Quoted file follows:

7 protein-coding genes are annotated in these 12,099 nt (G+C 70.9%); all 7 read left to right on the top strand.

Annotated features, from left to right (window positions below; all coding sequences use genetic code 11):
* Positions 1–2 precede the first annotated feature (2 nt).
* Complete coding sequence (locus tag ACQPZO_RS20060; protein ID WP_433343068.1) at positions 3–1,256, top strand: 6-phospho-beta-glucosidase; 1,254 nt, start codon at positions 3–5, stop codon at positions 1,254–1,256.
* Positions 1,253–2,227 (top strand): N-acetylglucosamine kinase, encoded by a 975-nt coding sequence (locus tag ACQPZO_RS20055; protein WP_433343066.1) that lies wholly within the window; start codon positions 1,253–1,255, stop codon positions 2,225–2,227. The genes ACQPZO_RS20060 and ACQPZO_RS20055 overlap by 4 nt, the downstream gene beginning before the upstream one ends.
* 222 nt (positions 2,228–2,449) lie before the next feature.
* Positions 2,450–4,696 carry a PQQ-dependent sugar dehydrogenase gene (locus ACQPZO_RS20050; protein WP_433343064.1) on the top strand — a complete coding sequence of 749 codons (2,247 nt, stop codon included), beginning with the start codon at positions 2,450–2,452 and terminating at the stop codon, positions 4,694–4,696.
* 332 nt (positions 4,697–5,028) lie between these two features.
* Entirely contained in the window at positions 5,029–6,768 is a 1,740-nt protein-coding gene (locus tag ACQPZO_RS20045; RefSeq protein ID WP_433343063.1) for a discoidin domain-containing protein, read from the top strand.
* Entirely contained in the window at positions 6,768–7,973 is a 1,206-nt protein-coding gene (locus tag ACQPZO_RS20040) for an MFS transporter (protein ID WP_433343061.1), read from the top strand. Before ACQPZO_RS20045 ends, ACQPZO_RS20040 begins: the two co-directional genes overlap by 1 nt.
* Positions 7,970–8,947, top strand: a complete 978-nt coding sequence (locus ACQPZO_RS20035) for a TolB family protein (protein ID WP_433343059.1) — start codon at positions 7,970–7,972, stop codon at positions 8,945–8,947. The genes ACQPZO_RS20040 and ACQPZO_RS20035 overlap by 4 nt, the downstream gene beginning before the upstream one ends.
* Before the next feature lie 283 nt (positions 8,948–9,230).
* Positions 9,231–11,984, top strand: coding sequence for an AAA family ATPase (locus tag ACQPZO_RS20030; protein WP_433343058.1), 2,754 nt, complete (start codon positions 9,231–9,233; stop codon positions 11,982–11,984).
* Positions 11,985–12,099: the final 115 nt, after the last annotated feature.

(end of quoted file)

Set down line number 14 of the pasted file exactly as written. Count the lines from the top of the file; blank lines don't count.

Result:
* Positions 11,985–12,099: the final 115 nt, after the last annotated feature.